Thank you for your input.
I totally forgot about complex analysis. I have also taken that class using Palka's Intro to Complex Function Theory. At my university, these are the "most advanced" undergraduate courses.
The algebra class was two-semesters long but as you have already noted...
My curriculum was heavy proofs from the very beginning.
My honors analysis class used Spivak. I also took a masters level analysis class that used baby Rudin. My abstract algebra class used Dummit and Foote. My other classes which include linear algebra, differential equations, number theory...
Its been a long ride. 4 years ago when I started college, I started as a finance major. I excelled in all of my classes but found the material to be a little boring so I changed to economics. I continued to get stellar grades and even now have nothing but A's in all of my economics courses. I...
I figured it out for future reference to anybody.
Use ##sin(z)## to take the infinite strip to ##\mathbb{C}\sim\{w:|\Re(w)|\geq 1## and ##\Im(w)=0\}##. Then rotate this by multiplying by ##i## and finally use ##Arctan(w)## to take it back to the infinite strip.
Homework Statement
Find a conformal mapping of the strip ##D=\{z:|\Re(z)|<\frac{\pi}{2}\}## onto itself that transforms the real interval ##(-\frac{\pi}{2},\frac{\pi}{2})## to the full imaginary axis.
The Attempt at a Solution
I tried to map the strip to a unit circle and then map it back to...
I know that for the tangent unit vector ##t##, normal unit vector ##n##, and binormal unit vector ##b## that ##b=t\times n## and ##n=b\times t##. Is it true that ##t=n\times b##?
**Edit** Ah! Yes it is. Nevermind. I should have known this was true.
This problem comes from the first chapter in the textbook which is an introduction complex analysis. Picard's theorem comes in chapter 4.
Do you know if there is any way to parametrize S without ##x=|z|\cos\theta##, ##y=|z|\sin\theta##?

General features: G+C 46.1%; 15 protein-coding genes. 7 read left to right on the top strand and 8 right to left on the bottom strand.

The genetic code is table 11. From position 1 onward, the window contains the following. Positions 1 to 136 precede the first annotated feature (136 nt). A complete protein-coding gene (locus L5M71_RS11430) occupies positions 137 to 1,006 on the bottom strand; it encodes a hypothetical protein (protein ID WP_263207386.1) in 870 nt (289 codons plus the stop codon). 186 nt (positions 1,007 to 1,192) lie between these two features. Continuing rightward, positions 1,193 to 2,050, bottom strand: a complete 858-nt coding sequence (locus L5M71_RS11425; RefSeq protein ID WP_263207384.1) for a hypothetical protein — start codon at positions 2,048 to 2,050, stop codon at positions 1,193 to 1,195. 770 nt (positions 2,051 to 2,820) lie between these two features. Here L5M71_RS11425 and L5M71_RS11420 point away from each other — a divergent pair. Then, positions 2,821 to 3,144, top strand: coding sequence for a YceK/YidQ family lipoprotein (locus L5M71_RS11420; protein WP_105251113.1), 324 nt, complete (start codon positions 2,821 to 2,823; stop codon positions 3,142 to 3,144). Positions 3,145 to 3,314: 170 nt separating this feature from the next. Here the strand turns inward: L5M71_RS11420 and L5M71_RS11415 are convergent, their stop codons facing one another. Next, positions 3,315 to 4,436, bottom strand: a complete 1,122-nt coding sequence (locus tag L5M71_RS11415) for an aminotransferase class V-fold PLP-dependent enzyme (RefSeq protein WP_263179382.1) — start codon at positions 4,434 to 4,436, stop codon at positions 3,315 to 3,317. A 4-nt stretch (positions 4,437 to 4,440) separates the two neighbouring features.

I can't seem to picture it. In class I was shown that if z=x and Im(z)=0 then e^z was a circle and if Re(z)=0 and Im(z)=y then e^y was a vector that pointed outwards from the origin at an angle of y. Combining these together all I can see is two circles, one inside the other bounding the area...
If ##f(z)=\frac{1}{z}##, ##f(S)## would be a disk with a hole inside it centered at the origin with radius ##\frac{1}{r}## but in this case, the function is the exponential.
I think ##f(z)=e^z## maps z to a circle on the complex plane of radius Re(z) so I'm tempted to say f(S) is a mess of...
If ##0<|z|<r## then we have ##\frac{1}{r}<\frac{1}{|z|}## and ##\frac{1}{|z|}\rightarrow\infty## as ##|z|\rightarrow 0## but ##0<|z|## so we can safely say ##\frac{1}{|z|}<\infty##.
Homework Statement
Determine ##f(S)## where ##f(z)=e^{\frac{1}{z}}## and ##S=\{z:0<|z|<r\}##.
*Edit: The function f is defined as ##f:\mathbb{C}\rightarrow\mathbb{C}##.
The Attempt at a Solution
I am a little confused as to what this problem is asking me to do. What I did was:
Let...
Ah! Then since ##z_{0}## is contained in ##f(\mathbb{C})##, this is a contradiction because ##G## does not contain its boundary. If it did then ##G## would also have to be closed and the only sets which are both open and closed in ##\mathbb{C}## are ##\emptyset## and ##\mathbb{C}## but since...
By Bolzano-Weierstrauss, there exists a convergent subsequence of ##z_{n}##,##z_{n_{k}}## which converges to some ##z\in\mathbb{C}##. Then since ##f## is continuous, ##f(z_{n_{k}})\rightarrow f(z)=z_{0}##.
I am not sure how to proceed. I keep thinking that the goal is to derive a contradiction...
Homework Statement
Let a continuous function ##f:\mathbb{C}\rightarrow\mathbb{C}## satisfy ##|f(\mathbb{C})|\rightarrow\infty## as ##|z|\rightarrow\infty## and let ##f(\mathbb{C})## be an open set. Then ##f(\mathbb{C})=\mathbb{C}##.
The Attempt at a Solution
Suppose for contradiction that...
Homework Statement
Let ##f## be a ##2\pi## periodic function. Let ##\hat{f}(n)## be the Fourier coefficient of ##f## defined by
$$
\hat{f}(n)=\frac{1}{2\pi}\int_{a}^{b}f(x)e^{-inx}dx.
$$
for ##n\in\mathbb{N}##. If ##\overline{\hat{f}(n)}=\hat{f}(-n)## show that ##f## is real valued.
The...
Ah! Thanks! I see what I was doing wrong now. I was plugging in ##y(x)=z(x)## to try to get the second solution instead of the correct ##y(x)=cx^{2}\ln x+z(x)##. Thanks for your help!
Homework Statement
I want to find two linearly independent solutions of
$$
x^{2}y''-2x^{2}y'+(4x-2)y=0.
$$
The Attempt at a Solution
The roots to the indicial polynomial are ##r_{1}=2## and ##r_{2}=-1##.
I found one solution which was ##x^{2}## and I am having trouble finding the...
Hmm. The way the proof goes in my text for ##\zeta(s)=\prod_{p}\left(\frac{1}{1-p^{-s}}\right)## is that a finite product, ##P_{k}(s)## is defined. The author then uses the fact that the finite product is equal to a finite sum with the general term ##\frac{1}{n^{s}}##. The author then goes to...
Homework Statement
I wish to prove that for s>1
$$
\sum\limits_{n=1}^{\infty}\frac{\mu(n)}{n^s}=\prod_{p}(1-p^{-s})=\frac{1}{\zeta(s)}.
$$
The Attempt at a Solution
(1) I first showed that